I passed a sign for the movie, I, Frankenstein today. The ad line read something like, "After 200 years, he's still alive." I assume the he they're referring to is that monster is on the loose and that it's I, Frankenstein. After all, for the doctor scientist to still be alive after 200 years would be quite something, though we can believe that a scientifically-created creature could still be alive.
If so, then I think it's worth nothing that, in fact, the monster is not named "Frankenstein," no matter how many "I's" they put in front of his name. The doctor who created the monster is named Frankenstein. (Victor Frankenstein, for those keeping notes.) The monster is named...the monster. Or the creature. Or the being. Or any variety of such names.
I know that a lot of people know this. Though I suspect far more people don't. And I know that this is sort of quibbling (sort of...), since at this point people do refer to the monster incorrectly as Frankstein. I only bring it up because of the title, I, Frankenstein. Call the movie what they want, it'll happen. Call the monster what they want, that'll happen, too. That's life. But have the good grace not to shine a klieg light on your inaccuracy. After all, "I not Frankenstein."
More annoying to me are the early promotional posters for the upcoming Mr. Peabody & Sherman movie. This is of course based on the classic segment of Jay Ward's Rocky and Bullwinkle series, called "Peabody's Improbable Adventures" You've perhaps seen the posters around town, wherever your town may be -- a picture of the brilliant, erudite dog, Mr. Peabody, in costumes looking like different historical figures. Abraham Lincoln, Napoleon, and such. And the ad-line is "Making his mark in history."
I understand what they're trying to do. Show that this is about traveling through time and coming across different historical figures. After all, that's what Mr. Peabody did and his boy Sherman did in the Wayback Machine that the genius dog invented. And I get their pee-pee joke about a dog making his mark. Tee-hee.
But I hate the line. There is nothing in Mr. Peabody about him as a dog peeing on fire hydrants or anything. In fact, I have a hard time recalling if there ever even was any reference that he's a dog. I wouldn't swear that there wasn't, I just can't think of one. The joke is that he is a dog but that it's never addressed. He's just a brilliant and sophisticated and he just happens to be a dog.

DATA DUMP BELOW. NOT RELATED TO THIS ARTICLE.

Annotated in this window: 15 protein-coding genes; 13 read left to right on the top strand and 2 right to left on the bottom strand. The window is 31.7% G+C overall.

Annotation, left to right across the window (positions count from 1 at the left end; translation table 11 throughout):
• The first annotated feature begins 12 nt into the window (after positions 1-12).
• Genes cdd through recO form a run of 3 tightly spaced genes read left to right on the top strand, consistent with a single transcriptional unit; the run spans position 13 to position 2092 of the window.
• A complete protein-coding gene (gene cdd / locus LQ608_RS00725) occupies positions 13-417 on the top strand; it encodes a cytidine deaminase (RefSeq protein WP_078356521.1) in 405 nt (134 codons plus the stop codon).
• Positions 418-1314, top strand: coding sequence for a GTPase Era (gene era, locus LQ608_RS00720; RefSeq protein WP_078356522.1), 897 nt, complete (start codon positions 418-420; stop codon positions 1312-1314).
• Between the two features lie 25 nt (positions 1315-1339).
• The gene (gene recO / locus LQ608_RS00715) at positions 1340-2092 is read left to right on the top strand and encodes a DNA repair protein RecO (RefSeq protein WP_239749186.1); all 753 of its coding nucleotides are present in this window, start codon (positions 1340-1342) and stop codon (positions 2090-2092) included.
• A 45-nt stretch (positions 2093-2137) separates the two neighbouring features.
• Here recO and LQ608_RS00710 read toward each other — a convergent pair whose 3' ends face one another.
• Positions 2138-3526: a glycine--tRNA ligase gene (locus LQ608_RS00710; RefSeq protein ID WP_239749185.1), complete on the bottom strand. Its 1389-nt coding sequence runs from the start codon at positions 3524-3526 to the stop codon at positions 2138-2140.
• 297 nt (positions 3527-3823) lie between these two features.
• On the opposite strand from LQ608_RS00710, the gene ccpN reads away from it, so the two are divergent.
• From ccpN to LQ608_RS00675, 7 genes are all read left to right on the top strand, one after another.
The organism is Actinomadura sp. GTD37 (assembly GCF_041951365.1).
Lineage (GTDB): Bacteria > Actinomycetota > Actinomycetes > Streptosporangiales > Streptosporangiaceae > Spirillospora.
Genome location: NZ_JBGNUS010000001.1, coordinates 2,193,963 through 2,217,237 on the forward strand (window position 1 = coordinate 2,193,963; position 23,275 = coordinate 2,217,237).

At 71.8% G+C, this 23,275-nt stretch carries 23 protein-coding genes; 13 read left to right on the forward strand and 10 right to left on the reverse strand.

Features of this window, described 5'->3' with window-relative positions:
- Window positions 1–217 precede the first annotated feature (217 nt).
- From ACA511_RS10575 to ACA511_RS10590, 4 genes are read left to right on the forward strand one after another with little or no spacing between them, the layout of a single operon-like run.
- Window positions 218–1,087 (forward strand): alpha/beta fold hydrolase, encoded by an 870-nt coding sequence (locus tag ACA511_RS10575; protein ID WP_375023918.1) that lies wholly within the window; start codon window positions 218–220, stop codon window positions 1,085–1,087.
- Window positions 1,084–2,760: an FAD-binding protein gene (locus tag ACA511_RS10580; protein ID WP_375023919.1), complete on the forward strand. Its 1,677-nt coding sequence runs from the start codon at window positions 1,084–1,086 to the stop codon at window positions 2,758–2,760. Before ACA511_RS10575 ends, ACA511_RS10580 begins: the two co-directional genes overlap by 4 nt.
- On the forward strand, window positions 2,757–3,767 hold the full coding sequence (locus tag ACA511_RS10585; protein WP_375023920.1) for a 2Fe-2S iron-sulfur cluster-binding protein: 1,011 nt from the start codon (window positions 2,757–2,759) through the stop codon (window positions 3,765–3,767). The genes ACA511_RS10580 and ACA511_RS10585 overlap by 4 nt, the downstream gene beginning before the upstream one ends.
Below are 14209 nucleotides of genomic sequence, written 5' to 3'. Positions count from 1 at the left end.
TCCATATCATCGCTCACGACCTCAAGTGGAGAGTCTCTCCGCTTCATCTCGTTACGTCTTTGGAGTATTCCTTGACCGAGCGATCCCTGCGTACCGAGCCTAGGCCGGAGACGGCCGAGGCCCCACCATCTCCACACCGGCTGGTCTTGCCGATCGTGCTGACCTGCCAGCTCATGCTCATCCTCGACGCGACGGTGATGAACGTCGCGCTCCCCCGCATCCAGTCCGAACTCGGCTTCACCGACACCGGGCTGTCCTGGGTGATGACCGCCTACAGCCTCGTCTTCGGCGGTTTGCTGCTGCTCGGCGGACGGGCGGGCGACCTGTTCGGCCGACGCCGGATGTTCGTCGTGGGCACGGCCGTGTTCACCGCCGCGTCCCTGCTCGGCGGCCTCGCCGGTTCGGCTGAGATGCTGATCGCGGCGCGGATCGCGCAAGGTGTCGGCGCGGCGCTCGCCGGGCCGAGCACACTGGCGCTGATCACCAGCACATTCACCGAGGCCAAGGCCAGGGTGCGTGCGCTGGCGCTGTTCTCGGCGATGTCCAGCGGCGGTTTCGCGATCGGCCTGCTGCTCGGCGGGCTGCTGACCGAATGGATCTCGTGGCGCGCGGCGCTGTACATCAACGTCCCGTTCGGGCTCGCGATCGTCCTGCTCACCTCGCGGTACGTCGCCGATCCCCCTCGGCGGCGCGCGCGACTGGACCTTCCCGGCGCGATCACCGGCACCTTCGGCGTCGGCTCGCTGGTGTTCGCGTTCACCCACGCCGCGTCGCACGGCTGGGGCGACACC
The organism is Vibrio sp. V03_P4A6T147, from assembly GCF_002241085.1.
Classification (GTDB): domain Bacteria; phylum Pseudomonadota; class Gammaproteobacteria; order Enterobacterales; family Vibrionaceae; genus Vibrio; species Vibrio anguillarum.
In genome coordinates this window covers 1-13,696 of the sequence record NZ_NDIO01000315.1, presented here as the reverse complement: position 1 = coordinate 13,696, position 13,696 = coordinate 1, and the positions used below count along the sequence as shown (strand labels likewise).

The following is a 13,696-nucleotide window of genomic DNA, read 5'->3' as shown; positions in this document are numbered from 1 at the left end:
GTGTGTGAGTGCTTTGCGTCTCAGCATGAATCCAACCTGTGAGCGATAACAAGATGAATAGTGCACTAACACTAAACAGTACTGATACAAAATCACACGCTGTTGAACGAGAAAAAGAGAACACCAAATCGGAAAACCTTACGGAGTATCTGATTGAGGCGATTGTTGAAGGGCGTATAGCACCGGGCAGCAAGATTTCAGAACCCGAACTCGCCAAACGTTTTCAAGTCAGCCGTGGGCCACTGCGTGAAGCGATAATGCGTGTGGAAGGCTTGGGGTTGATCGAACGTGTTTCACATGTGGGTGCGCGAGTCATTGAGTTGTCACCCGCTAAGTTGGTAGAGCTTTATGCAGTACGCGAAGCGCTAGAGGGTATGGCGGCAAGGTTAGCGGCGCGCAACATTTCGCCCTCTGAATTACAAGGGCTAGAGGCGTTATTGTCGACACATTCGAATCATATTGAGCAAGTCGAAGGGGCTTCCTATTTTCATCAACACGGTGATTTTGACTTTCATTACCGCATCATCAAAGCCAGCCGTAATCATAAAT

So, either they've changed that for the movie (which I'd dread, though I would think they didn't), or they're just pandering with a cheap joke.
(By the way, I saw the French version of this above-poster. It read, "Ils Vont Revolutionner Histoire." They are going to revolutionize history. Far better.)
To be clear, it's a challenging movie to promote, especially in this preliminary advertising a few months early. But they did a good job with the costumes idea. And the image is very good. But I just hate the ad line.
Mind you, that's the ad line. I just now watched the trailer and...well, Mr. Peabody annoyingly sounds nothing like Mr. Peabody, which was so memorable and wonderful and had character (Voiced by the great Bill Scott, who also did Bullwinkle J. Moose.) They just simply came up with a completely different voice, and a very generic, only-semi interesting one. And squeaky Sherman not only didn't sound like Sherman, but he sounds half the right age. And clueless. (Sherman on TV was a kid, but old enough and smart enough to know to say on occasion, "Gee, Mr. Peabody, I don't think we should...) None of this is to say that the movie won't be fun -- the trailer looks like it has some enjoyable things in it, though not really Mr. Peabody, but rather something close with a different dynamic. The TV cartoon was sophisticated, as much for adults as little kids, and when you weren't laughing you might accidentally realize afterwards that you actually learned something, even if it wasn't totally accurate. This just looks rambunctious. That doesn't mean fun. It just means it looks like it's going for a much younger, juvenile audience.
But why they changed the voices is pathetic.
Robert J. Elisberg is a political commentator, screenwriter, novelist, tech writer and also some other things that I just tend to keep forgetting.
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